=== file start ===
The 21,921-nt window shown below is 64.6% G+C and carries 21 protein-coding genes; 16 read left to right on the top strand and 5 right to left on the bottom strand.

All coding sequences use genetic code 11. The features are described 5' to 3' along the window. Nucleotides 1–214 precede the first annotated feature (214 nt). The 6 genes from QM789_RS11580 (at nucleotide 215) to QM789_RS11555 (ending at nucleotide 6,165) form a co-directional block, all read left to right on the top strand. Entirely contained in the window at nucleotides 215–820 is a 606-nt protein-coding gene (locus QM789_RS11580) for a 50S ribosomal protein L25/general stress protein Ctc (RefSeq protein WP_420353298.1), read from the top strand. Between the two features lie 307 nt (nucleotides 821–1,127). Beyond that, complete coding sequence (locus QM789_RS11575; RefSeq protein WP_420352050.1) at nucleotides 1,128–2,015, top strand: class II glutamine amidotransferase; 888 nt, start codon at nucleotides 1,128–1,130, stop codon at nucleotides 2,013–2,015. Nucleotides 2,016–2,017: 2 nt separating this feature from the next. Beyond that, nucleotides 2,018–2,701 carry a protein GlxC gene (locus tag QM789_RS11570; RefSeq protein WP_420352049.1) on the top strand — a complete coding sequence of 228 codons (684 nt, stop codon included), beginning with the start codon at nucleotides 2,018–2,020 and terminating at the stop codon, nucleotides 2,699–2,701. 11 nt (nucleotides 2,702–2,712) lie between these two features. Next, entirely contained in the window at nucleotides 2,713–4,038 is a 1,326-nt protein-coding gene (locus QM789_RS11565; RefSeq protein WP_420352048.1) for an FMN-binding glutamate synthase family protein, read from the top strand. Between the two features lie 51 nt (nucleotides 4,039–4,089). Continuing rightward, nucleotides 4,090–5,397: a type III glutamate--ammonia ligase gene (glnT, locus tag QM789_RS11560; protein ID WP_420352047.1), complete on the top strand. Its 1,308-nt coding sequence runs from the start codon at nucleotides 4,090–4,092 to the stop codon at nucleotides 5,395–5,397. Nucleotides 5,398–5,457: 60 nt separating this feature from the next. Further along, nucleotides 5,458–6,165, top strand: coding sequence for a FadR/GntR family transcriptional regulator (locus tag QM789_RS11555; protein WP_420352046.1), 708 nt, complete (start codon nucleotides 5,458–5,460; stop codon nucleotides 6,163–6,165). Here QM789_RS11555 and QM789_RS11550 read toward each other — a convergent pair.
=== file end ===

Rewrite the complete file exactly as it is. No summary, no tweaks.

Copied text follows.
The 21,921-nt window shown below is 64.6% G+C and carries 21 protein-coding genes; 16 read left to right on the top strand and 5 right to left on the bottom strand.

All coding sequences use genetic code 11. The features are described 5' to 3' along the window. Nucleotides 1–214 precede the first annotated feature (214 nt). The 6 genes from QM789_RS11580 (at nucleotide 215) to QM789_RS11555 (ending at nucleotide 6,165) form a co-directional block, all read left to right on the top strand. Entirely contained in the window at nucleotides 215–820 is a 606-nt protein-coding gene (locus QM789_RS11580) for a 50S ribosomal protein L25/general stress protein Ctc (RefSeq protein WP_420353298.1), read from the top strand. Between the two features lie 307 nt (nucleotides 821–1,127). Beyond that, complete coding sequence (locus QM789_RS11575; RefSeq protein WP_420352050.1) at nucleotides 1,128–2,015, top strand: class II glutamine amidotransferase; 888 nt, start codon at nucleotides 1,128–1,130, stop codon at nucleotides 2,013–2,015. Nucleotides 2,016–2,017: 2 nt separating this feature from the next. Beyond that, nucleotides 2,018–2,701 carry a protein GlxC gene (locus tag QM789_RS11570; RefSeq protein WP_420352049.1) on the top strand — a complete coding sequence of 228 codons (684 nt, stop codon included), beginning with the start codon at nucleotides 2,018–2,020 and terminating at the stop codon, nucleotides 2,699–2,701. 11 nt (nucleotides 2,702–2,712) lie between these two features. Next, entirely contained in the window at nucleotides 2,713–4,038 is a 1,326-nt protein-coding gene (locus QM789_RS11565; RefSeq protein WP_420352048.1) for an FMN-binding glutamate synthase family protein, read from the top strand. Between the two features lie 51 nt (nucleotides 4,039–4,089). Continuing rightward, nucleotides 4,090–5,397: a type III glutamate--ammonia ligase gene (glnT, locus tag QM789_RS11560; protein ID WP_420352047.1), complete on the top strand. Its 1,308-nt coding sequence runs from the start codon at nucleotides 4,090–4,092 to the stop codon at nucleotides 5,395–5,397. Nucleotides 5,398–5,457: 60 nt separating this feature from the next. Further along, nucleotides 5,458–6,165, top strand: coding sequence for a FadR/GntR family transcriptional regulator (locus tag QM789_RS11555; protein WP_420352046.1), 708 nt, complete (start codon nucleotides 5,458–5,460; stop codon nucleotides 6,163–6,165). Here QM789_RS11555 and QM789_RS11550 read toward each other — a convergent pair.